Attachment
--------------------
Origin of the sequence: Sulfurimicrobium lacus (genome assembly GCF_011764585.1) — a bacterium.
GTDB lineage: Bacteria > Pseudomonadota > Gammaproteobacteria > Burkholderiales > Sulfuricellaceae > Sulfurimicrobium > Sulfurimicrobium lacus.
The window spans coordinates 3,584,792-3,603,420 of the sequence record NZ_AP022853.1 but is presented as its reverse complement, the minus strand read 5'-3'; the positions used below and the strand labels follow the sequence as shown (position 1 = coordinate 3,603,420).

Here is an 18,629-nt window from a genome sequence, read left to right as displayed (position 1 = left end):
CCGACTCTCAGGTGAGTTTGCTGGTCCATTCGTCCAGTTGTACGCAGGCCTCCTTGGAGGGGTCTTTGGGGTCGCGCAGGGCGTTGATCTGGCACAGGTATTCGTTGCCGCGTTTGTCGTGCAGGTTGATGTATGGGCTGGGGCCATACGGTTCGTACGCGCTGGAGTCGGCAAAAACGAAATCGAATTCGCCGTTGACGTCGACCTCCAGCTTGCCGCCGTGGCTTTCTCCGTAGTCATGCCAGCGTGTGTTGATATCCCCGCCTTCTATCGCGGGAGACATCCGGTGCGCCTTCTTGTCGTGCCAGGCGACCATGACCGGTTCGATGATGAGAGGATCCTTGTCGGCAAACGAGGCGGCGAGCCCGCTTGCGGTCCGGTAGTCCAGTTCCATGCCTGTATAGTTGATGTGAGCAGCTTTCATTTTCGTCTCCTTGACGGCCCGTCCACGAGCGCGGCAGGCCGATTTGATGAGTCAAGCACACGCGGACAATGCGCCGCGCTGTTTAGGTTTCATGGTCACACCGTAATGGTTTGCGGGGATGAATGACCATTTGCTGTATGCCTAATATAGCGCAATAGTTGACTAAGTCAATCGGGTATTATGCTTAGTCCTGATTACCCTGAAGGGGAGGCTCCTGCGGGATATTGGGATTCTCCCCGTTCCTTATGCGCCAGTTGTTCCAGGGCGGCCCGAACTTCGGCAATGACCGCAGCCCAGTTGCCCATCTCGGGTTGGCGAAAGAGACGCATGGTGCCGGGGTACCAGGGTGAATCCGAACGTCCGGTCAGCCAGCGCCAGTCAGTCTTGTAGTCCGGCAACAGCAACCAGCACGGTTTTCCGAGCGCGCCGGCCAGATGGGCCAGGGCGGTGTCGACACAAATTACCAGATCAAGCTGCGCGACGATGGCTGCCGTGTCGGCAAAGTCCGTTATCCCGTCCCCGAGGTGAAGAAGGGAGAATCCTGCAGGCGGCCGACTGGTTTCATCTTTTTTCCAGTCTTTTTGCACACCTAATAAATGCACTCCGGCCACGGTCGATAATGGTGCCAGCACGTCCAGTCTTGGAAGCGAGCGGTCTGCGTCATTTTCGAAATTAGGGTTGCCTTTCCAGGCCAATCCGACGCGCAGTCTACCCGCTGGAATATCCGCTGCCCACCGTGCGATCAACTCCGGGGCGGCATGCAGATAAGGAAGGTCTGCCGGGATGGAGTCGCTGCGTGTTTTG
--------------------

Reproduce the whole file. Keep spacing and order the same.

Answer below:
Origin of the sequence: Sulfurimicrobium lacus (genome assembly GCF_011764585.1) — a bacterium.
GTDB lineage: Bacteria > Pseudomonadota > Gammaproteobacteria > Burkholderiales > Sulfuricellaceae > Sulfurimicrobium > Sulfurimicrobium lacus.
The window spans coordinates 3,584,792-3,603,420 of the sequence record NZ_AP022853.1 but is presented as its reverse complement, the minus strand read 5'-3'; the positions used below and the strand labels follow the sequence as shown (position 1 = coordinate 3,603,420).

Here is an 18,629-nt window from a genome sequence, read left to right as displayed (position 1 = left end):
CCGACTCTCAGGTGAGTTTGCTGGTCCATTCGTCCAGTTGTACGCAGGCCTCCTTGGAGGGGTCTTTGGGGTCGCGCAGGGCGTTGATCTGGCACAGGTATTCGTTGCCGCGTTTGTCGTGCAGGTTGATGTATGGGCTGGGGCCATACGGTTCGTACGCGCTGGAGTCGGCAAAAACGAAATCGAATTCGCCGTTGACGTCGACCTCCAGCTTGCCGCCGTGGCTTTCTCCGTAGTCATGCCAGCGTGTGTTGATATCCCCGCCTTCTATCGCGGGAGACATCCGGTGCGCCTTCTTGTCGTGCCAGGCGACCATGACCGGTTCGATGATGAGAGGATCCTTGTCGGCAAACGAGGCGGCGAGCCCGCTTGCGGTCCGGTAGTCCAGTTCCATGCCTGTATAGTTGATGTGAGCAGCTTTCATTTTCGTCTCCTTGACGGCCCGTCCACGAGCGCGGCAGGCCGATTTGATGAGTCAAGCACACGCGGACAATGCGCCGCGCTGTTTAGGTTTCATGGTCACACCGTAATGGTTTGCGGGGATGAATGACCATTTGCTGTATGCCTAATATAGCGCAATAGTTGACTAAGTCAATCGGGTATTATGCTTAGTCCTGATTACCCTGAAGGGGAGGCTCCTGCGGGATATTGGGATTCTCCCCGTTCCTTATGCGCCAGTTGTTCCAGGGCGGCCCGAACTTCGGCAATGACCGCAGCCCAGTTGCCCATCTCGGGTTGGCGAAAGAGACGCATGGTGCCGGGGTACCAGGGTGAATCCGAACGTCCGGTCAGCCAGCGCCAGTCAGTCTTGTAGTCCGGCAACAGCAACCAGCACGGTTTTCCGAGCGCGCCGGCCAGATGGGCCAGGGCGGTGTCGACACAAATTACCAGATCAAGCTGCGCGACGATGGCTGCCGTGTCGGCAAAGTCCGTTATCCCGTCCCCGAGGTGAAGAAGGGAGAATCCTGCAGGCGGCCGACTGGTTTCATCTTTTTTCCAGTCTTTTTGCACACCTAATAAATGCACTCCGGCCACGGTCGATAATGGTGCCAGCACGTCCAGTCTTGGAAGCGAGCGGTCTGCGTCATTTTCGAAATTAGGGTTGCCTTTCCAGGCCAATCCGACGCGCAGTCTACCCGCTGGAATATCCGCTGCCCACCGTGCGATCAACTCCGGGGCGGCATGCAGATAAGGAAGGTCTGCCGGGATGGAGTCGCTGCGTGTTTTG